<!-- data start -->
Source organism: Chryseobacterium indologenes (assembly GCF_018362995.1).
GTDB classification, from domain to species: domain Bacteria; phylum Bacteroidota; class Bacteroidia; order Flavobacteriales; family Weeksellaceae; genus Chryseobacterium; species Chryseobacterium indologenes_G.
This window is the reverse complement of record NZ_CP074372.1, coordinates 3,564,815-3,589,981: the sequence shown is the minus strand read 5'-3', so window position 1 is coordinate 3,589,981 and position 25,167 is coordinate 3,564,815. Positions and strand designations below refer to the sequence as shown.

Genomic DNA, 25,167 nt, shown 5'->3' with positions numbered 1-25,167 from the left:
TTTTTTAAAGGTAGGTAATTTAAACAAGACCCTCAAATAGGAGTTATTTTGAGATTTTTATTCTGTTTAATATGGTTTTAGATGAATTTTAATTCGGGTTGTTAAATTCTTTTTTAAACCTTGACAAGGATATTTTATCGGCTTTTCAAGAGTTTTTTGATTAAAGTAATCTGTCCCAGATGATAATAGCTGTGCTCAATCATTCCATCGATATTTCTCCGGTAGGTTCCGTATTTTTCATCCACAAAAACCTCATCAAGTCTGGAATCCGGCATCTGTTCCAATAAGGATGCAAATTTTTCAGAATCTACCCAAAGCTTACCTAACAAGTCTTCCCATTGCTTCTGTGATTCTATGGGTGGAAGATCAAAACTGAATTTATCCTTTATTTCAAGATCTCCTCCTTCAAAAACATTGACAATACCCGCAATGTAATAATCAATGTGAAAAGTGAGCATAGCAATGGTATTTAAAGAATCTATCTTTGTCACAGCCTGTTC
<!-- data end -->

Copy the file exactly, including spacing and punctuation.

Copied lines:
Source organism: Chryseobacterium indologenes (assembly GCF_018362995.1).
GTDB classification, from domain to species: domain Bacteria; phylum Bacteroidota; class Bacteroidia; order Flavobacteriales; family Weeksellaceae; genus Chryseobacterium; species Chryseobacterium indologenes_G.
This window is the reverse complement of record NZ_CP074372.1, coordinates 3,564,815-3,589,981: the sequence shown is the minus strand read 5'-3', so window position 1 is coordinate 3,589,981 and position 25,167 is coordinate 3,564,815. Positions and strand designations below refer to the sequence as shown.

Genomic DNA, 25,167 nt, shown 5'->3' with positions numbered 1-25,167 from the left:
TTTTTTAAAGGTAGGTAATTTAAACAAGACCCTCAAATAGGAGTTATTTTGAGATTTTTATTCTGTTTAATATGGTTTTAGATGAATTTTAATTCGGGTTGTTAAATTCTTTTTTAAACCTTGACAAGGATATTTTATCGGCTTTTCAAGAGTTTTTTGATTAAAGTAATCTGTCCCAGATGATAATAGCTGTGCTCAATCATTCCATCGATATTTCTCCGGTAGGTTCCGTATTTTTCATCCACAAAAACCTCATCAAGTCTGGAATCCGGCATCTGTTCCAATAAGGATGCAAATTTTTCAGAATCTACCCAAAGCTTACCTAACAAGTCTTCCCATTGCTTCTGTGATTCTATGGGTGGAAGATCAAAACTGAATTTATCCTTTATTTCAAGATCTCCTCCTTCAAAAACATTGACAATACCCGCAATGTAATAATCAATGTGAAAAGTGAGCATAGCAATGGTATTTAAAGAATCTATCTTTGTCACAGCCTGTTC